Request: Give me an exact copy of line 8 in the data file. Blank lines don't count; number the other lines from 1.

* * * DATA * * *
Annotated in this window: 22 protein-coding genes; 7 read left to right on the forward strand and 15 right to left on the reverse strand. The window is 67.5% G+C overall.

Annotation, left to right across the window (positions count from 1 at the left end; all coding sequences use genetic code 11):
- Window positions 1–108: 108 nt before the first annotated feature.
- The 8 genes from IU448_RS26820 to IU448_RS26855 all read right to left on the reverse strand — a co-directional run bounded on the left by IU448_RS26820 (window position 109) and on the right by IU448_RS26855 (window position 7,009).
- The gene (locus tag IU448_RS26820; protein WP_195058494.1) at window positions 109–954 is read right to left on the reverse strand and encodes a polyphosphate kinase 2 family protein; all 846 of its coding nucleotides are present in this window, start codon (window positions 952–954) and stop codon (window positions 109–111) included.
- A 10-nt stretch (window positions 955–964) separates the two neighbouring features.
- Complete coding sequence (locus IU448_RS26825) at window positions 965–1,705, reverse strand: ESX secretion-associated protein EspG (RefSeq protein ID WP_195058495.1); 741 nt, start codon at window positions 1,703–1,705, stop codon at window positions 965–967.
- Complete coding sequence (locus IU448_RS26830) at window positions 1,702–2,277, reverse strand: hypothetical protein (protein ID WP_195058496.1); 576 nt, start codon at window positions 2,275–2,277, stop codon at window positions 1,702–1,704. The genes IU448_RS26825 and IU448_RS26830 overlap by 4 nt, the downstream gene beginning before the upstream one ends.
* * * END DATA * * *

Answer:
- Complete coding sequence (locus IU448_RS26830) at window positions 1,702–2,277, reverse strand: hypothetical protein (protein ID WP_195058496.1); 576 nt, start codon at window positions 2,275–2,277, stop codon at window positions 1,702–1,704. The genes IU448_RS26825 and IU448_RS26830 overlap by 4 nt, the downstream gene beginning before the upstream one ends.